Following the U.S. State Department’s decision to postpone a decision on TransCanada Corp.’s Keystone XL pipeline, Canadian pipeline boosters from oilpatch CEOs to federal Natural Resources Minister Joe Oliver responded that Canada would have to look to other markets—namely China—to buy our oil. It may seem a snappy comeback as you pick up your marbles and exit the playground, but it’s not so simple.
Nor does it follow, as has been widely speculated upon in the media, that Enbridge’s Northern Gateway pipeline proposal represents an alternative to Keystone XL. Yes, the two pipes would each move about half a million barrels a day. Yes, by carrying the oil to tidewater they would both capture the higher world price for Canadian producers. But beyond that, they are different projects with very different prospects.
Even after this setback, Keystone XL stands a better chance of being built than Gateway. Both pipelines face two forms of opposition: widely dispersed environmentalists worried about climate change, and stakeholders along the route more concerned about oil spills. There is probably no accommodation to be made between the pipeline interests and the climate-change crowd. But there is with farmers and state governments. Almost as soon as the delay was announced, Nebraska’s governor and two senators, who had opposed Keystone XL, said they would support the rerouting of the line around the sensitive Ogallala Aquifer and Sand Hills.
The stakeholders in Gateway’s case will not be so accommodating. These are no Great Plains Republicans. They include the Gitxsan and Wet’suwet’en tribal councils that pressed their land claim through the courts for 13 years, culminating in a landmark 1997 Supreme Court of Canada decision that established the existence of aboriginal title in B.C. That ruling compelled governments to consult and at times compensate First Nations with unresolved claims for new developments in their traditional territories. Along the way, they forced the B.C. government to change course, after 130 years of denying the existence of a native title, and launch new treaty discussions.
The Wet’suwet’en have already sided with the Carrier-Sekani and the Coastal First Nations coalition in opposing the pipeline. Mostly not participating in the treaty process, these First Nations instead intend to assert what they see as their rights—which go far beyond treaty settlements—on the ground and in the courts. In the event construction on Gateway were to begin without their consent, one could expect them to physically block construction crews. They would likely be joined by commercial fishermen fearful of the threat Gateway poses to pristine salmon rivers.
But it probably won’t get that far, because of a far larger stakeholder: the province of B.C. To date, the B.C. government has steered clear of the federal regulatory process on Gateway. The ruling Liberals are firmly pro-business and pro-job creation. In a speech last September, Premier Christy Clark ventured to say her province “can do something great for Canada.” However, polls indicate around three-quarters of British Columbians oppose the idea of oil tankers frequenting their coast, and Clark will be heading into an election in May 2013, if not sooner.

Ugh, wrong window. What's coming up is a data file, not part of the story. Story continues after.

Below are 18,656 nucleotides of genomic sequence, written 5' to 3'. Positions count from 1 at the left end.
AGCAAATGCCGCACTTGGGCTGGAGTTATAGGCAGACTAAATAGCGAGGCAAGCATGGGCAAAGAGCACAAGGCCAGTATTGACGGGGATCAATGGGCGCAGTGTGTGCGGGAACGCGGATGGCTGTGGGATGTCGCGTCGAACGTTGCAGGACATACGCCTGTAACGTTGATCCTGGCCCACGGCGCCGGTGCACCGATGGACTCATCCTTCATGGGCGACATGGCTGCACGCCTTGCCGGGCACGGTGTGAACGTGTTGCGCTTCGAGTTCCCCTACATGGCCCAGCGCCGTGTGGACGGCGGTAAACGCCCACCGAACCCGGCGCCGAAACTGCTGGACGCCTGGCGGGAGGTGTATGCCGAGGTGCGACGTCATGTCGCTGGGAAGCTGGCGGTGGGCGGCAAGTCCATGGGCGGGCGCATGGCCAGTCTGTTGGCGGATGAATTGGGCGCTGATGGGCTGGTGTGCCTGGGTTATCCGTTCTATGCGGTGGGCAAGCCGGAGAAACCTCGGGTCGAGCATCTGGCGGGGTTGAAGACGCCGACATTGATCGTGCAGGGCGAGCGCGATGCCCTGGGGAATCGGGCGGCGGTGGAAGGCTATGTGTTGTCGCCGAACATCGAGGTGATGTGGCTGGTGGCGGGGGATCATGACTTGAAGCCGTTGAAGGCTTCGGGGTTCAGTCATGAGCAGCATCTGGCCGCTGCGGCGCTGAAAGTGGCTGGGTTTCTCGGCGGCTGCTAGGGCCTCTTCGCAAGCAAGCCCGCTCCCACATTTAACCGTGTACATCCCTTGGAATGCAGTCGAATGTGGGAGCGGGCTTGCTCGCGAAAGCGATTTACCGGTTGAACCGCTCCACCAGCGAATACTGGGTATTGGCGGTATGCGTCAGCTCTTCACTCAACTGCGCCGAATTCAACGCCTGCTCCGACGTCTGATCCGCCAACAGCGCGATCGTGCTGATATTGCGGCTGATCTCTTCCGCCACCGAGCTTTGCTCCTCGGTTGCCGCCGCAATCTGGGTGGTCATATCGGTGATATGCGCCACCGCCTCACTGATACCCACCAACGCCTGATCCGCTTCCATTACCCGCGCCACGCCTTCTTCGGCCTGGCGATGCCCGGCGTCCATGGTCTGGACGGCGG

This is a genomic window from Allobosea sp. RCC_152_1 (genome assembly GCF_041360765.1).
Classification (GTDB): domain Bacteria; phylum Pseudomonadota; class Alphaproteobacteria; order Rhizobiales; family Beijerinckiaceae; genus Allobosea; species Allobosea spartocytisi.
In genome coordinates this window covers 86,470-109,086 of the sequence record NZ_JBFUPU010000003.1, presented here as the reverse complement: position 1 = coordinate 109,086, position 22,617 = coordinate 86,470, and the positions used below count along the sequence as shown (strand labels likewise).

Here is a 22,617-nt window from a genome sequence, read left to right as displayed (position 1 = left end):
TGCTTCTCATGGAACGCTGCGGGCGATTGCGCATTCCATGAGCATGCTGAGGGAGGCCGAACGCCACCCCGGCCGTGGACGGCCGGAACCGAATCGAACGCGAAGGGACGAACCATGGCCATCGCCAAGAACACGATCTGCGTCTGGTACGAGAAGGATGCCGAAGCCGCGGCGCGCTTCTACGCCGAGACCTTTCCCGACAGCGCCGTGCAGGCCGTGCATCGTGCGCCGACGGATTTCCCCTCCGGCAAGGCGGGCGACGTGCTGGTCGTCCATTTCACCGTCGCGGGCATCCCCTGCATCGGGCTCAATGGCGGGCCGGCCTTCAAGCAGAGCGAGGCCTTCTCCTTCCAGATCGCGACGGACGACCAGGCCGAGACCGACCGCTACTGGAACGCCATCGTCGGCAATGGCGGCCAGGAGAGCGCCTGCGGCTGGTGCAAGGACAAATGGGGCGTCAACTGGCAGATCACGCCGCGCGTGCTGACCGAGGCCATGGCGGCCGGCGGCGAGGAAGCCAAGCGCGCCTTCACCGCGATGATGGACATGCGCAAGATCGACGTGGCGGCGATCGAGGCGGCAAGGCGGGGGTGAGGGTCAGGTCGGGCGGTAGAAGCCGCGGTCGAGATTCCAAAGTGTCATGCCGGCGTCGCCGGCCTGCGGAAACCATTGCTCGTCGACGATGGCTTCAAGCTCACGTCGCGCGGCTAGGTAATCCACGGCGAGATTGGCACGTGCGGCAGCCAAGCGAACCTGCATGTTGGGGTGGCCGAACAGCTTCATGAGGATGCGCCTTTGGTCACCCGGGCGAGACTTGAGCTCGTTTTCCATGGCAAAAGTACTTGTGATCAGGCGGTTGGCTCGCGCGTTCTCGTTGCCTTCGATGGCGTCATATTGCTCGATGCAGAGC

Can B.C. voters be swayed? Not likely. As with aboriginal title, the constitutional framework that we operate under does not favour Gateway. There’s an asymmetry between the project’s risk and reward. The benefits of building the pipeline would largely accrue to Alberta. If producers get a higher price per barrel, its government would reap higher royalties. Yet the risk of a spill from the pipeline itself or from tankers offshore is overwhelmingly borne by B.C. Short of sharing royalty revenues with B.C.—note how both the B.C. Liberals and their NDP opponents support plans for liquefied natural gas terminals, which would boost gas revenues in B.C.—there’s no way for Alberta or an Albertan prime minister to bring B.C. onside.
But let’s suppose Gateway overcame those odds and got approved. It would work as a way to diversify Canada’s customer base, yes. But to assume that China could become a primary market for the oilsands makes no sense, economically or ecologically. As it is, the oilsands are among the most expensive and highest-polluting sources of oil on the planet. They only compute in the context of supplying the U.S., still the world’s largest oil market, where they are competing with crude that has to be shipped at considerable financial and atmospheric expense from distant sources like Nigeria and the Persian Gulf. There, Canadian bitumen can at least compete on price, on security of supply and, arguably, on carbon intensity.
In China, this is not the case. Canadian oil would have to be shipped just as far as Saudi oil, which can be produced for less than $10 a barrel. And if Canadian bitumen has a big carbon footprint now, imagine if it had to be shipped around the world.
It was news not of Gateway but of another Enbridge project that sent the price of NYMEX oil futures upward just a week after the Keystone delay. In a joint venture with Enterprise Product Partners LP, the company will acquire and reverse an old ConocoPhillips pipeline from the Gulf Coast of Texas to Cushing, Okla., to go into service as soon as next summer. This, not the Canada-U.S. border, is the site of the biggest bottleneck along the XL route, which is why TransCanada is seeking approval to build this leg too while it awaits a ruling on the rest. Should these lines and other added capacity close the price differential between West Texas Intermediate and Brent crude, the economic case for Gateway would suffer.
The Gulf Coast, destination for Keystone XL, remains the largest cluster of refining capacity in the world, much of it designed to handle heavy crude—similar to bitumen—from Mexico and Venezuela. If Canadian oil can’t make it there, it won’t make it anywhere.